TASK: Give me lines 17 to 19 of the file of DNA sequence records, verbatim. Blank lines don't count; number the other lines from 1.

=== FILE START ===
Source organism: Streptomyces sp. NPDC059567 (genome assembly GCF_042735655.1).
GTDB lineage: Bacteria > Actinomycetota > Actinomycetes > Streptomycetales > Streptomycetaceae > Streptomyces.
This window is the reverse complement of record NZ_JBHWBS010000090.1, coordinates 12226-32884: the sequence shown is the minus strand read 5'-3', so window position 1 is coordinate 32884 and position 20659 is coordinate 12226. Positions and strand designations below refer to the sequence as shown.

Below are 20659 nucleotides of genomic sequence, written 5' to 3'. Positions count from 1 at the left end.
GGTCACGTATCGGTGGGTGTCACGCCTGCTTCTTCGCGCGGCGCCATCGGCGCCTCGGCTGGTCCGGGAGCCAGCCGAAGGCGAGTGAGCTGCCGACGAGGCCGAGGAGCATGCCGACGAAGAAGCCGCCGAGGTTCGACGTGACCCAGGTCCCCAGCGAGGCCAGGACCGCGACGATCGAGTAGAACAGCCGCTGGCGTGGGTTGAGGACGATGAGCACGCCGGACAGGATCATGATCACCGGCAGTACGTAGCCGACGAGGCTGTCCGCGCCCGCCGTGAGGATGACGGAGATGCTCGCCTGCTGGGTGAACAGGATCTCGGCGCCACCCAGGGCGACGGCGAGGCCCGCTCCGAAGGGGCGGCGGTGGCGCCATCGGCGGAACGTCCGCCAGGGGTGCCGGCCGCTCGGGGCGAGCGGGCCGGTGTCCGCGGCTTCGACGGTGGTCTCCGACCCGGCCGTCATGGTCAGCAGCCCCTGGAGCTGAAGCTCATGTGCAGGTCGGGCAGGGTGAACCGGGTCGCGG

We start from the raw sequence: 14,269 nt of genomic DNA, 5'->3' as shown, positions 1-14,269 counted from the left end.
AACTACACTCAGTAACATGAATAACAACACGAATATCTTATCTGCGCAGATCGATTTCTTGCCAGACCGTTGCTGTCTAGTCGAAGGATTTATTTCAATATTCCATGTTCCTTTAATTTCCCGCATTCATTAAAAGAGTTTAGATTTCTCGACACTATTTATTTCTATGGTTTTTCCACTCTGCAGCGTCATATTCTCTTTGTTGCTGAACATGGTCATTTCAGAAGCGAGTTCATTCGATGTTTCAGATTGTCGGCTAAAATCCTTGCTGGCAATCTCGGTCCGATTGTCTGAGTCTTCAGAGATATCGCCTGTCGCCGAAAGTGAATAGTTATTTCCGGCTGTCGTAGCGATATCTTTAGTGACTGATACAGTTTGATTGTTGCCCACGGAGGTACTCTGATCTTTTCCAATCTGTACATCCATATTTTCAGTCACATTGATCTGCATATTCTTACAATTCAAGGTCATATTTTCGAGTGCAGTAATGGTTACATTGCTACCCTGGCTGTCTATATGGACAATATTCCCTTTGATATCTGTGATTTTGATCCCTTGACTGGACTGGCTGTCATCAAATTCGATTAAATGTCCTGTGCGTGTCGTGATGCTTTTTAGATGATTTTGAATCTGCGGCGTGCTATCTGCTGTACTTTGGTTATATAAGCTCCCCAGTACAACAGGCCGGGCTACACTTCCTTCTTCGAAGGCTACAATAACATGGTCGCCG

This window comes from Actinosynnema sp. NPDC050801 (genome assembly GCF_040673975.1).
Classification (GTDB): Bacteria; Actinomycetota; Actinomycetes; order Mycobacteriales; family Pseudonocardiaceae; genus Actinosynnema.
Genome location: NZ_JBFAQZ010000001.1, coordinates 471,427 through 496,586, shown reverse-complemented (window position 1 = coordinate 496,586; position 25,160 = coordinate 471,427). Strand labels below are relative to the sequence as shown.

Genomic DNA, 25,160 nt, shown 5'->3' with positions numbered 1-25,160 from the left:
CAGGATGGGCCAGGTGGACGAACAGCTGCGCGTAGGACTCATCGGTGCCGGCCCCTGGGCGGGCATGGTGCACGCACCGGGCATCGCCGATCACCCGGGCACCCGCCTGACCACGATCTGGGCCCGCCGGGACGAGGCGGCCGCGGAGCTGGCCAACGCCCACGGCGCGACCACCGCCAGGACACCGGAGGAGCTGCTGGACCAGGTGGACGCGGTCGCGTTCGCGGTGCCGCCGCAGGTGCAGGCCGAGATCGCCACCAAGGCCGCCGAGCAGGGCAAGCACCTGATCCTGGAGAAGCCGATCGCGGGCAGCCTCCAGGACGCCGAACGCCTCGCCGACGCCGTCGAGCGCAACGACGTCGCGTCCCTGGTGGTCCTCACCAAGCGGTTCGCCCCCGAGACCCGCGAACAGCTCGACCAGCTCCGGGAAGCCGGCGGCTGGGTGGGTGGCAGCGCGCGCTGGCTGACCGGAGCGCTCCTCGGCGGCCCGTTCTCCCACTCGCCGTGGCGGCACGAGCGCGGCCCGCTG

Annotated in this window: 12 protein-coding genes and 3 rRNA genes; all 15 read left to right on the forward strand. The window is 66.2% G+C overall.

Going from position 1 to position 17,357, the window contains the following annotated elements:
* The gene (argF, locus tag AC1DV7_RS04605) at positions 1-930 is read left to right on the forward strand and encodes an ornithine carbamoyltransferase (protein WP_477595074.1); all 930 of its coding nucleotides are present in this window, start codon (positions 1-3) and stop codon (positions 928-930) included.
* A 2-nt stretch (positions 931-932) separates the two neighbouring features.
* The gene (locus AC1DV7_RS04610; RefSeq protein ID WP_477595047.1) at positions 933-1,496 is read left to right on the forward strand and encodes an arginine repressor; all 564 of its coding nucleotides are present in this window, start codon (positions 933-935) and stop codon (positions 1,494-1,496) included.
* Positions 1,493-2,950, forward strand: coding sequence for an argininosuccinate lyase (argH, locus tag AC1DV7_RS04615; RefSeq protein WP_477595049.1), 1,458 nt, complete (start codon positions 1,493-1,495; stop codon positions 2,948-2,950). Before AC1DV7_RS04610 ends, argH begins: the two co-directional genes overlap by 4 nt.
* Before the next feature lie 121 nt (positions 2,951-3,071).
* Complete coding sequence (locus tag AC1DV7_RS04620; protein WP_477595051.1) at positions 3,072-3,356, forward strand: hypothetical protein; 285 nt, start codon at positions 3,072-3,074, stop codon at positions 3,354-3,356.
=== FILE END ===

* The gene (locus AC1DV7_RS04610; RefSeq protein ID WP_477595047.1) at positions 933-1,496 is read left to right on the forward strand and encodes an arginine repressor; all 564 of its coding nucleotides are present in this window, start codon (positions 933-935) and stop codon (positions 1,494-1,496) included.
* Positions 1,493-2,950, forward strand: coding sequence for an argininosuccinate lyase (argH, locus tag AC1DV7_RS04615; RefSeq protein WP_477595049.1), 1,458 nt, complete (start codon positions 1,493-1,495; stop codon positions 2,948-2,950). Before AC1DV7_RS04610 ends, argH begins: the two co-directional genes overlap by 4 nt.
* Before the next feature lie 121 nt (positions 2,951-3,071).